The last month saw an important range of decisions being adopted across a number of multilateral treaty bodies, with particular emphasis on biodiversity, forests and oceans. Speaking on World Environment Day celebrations in Montreal, Canada, the Executive Secretary of the Convention on Biological Diversity, Ahmed Djoghlaf, stressed that biodiversity is “part and parcel of any viable long-term response to addressing the climate-change challenges facing mankind,” and that the effective and coordinated implementation of the three Rio conventions is the new multilateral response for achieving lasting peace, shared prosperity and a sustainable future. The ninth Conference of the Parties to the Convention on Biological Diversity concluded lengthy deliberations on issues related to ocean fertilization and biodiversity, climate change and biofuels, and adopted a decision on biodiversity and climate change regarding the integration of climate change considerations into each programme of work. On forests and biodiversity, expert recommendations provided new guidance on the role of the International Tropical Timber Organization in addressing climate change through sustainable management of tropical forests, which may provide timely and complementary support to the UNFCCC’s discussions on Reducing Emissions from Deforestation and Degradation.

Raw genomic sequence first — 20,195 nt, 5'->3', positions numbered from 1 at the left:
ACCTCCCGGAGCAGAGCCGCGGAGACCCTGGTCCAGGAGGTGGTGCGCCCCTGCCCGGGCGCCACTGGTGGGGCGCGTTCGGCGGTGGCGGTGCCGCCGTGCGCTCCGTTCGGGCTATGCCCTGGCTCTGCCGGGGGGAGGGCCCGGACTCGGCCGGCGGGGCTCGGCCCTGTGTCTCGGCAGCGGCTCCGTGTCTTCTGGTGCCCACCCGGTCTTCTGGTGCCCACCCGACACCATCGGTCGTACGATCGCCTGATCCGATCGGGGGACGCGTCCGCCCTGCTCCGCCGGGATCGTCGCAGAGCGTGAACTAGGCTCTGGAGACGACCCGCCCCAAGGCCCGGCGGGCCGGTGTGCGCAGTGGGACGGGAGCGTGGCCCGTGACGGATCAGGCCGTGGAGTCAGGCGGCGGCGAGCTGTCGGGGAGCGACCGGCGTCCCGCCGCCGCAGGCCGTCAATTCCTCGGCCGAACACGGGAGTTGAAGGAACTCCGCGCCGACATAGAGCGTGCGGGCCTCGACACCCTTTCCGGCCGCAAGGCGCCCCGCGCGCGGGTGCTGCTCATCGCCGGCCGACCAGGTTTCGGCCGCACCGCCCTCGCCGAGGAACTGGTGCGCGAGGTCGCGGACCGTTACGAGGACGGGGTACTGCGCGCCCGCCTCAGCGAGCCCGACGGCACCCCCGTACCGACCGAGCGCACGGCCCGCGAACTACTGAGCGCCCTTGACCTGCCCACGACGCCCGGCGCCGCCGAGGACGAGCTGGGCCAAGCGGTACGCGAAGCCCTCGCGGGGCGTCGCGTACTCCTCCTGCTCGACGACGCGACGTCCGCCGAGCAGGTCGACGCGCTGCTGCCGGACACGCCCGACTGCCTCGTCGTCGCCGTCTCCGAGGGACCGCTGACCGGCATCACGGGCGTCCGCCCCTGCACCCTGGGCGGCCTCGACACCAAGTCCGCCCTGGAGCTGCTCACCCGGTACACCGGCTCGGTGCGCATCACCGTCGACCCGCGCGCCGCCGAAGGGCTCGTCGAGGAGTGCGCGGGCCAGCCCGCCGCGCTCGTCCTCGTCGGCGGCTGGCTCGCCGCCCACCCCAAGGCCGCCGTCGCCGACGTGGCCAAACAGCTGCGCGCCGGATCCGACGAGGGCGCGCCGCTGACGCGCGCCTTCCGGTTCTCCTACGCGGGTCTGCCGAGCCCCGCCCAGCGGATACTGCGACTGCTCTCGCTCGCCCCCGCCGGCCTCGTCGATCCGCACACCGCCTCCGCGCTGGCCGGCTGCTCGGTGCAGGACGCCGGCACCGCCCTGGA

In addition to the recently concluded UNFCCC Subsidiary Body meeting, at the political level a number of recent intergovernmental events have pronounced on the emerging elements of the international climate regime beyond 2012, most notably the recent decisions of African Environment Ministers, the G8 Finance ministers and the OECD Ministerial meeting. Of particular interest are the recent climate decisions adopted by African Environment Ministers meeting in Johannesburg, South Africa, from 7-12 June, in which Africa forged important steps forward in negotiating an outcome of the international climate regime beyond 2012. Meeting under the framework of the twelfth African Ministerial Conference on the Environment (AMCEN-12), climate change discussions highlighted the urgency for Africa to articulate a common, coherent position defining “Africa’s climate Roadmap; from Johannesburg through Africa to Copenhagen.” The AMCEN President’s Summary articulates the importance of the Bali Action Plan and Roadmap as an opportunity to build consensus on the complex issues of climate change and sustainable development, to the benefit of the continent, and stresses that Africa must speak with one voice in advancing the continent’s climate interests. Importantly, the Summary also prompts the beginnings of Africa’s Common Position by proposing that Africa should seek agreement on a future global emissions reduction regime with targets for all developed countries to reduce their emissions, by 2020, towards the upper end of the 25–40% range for emissions reductions below 1990 levels, and, by 2050, by between 80-95% below those levels, to achieve the concentration of 450 ppm of CO2 equivalent in the atmosphere. African Ministers further agreed to support South Africa’s bid to host UNFCCC COP 17 and COP/MOP 7 of the Kyoto Protocol in 2011, and called for the modification of the Clean Development Mechanism.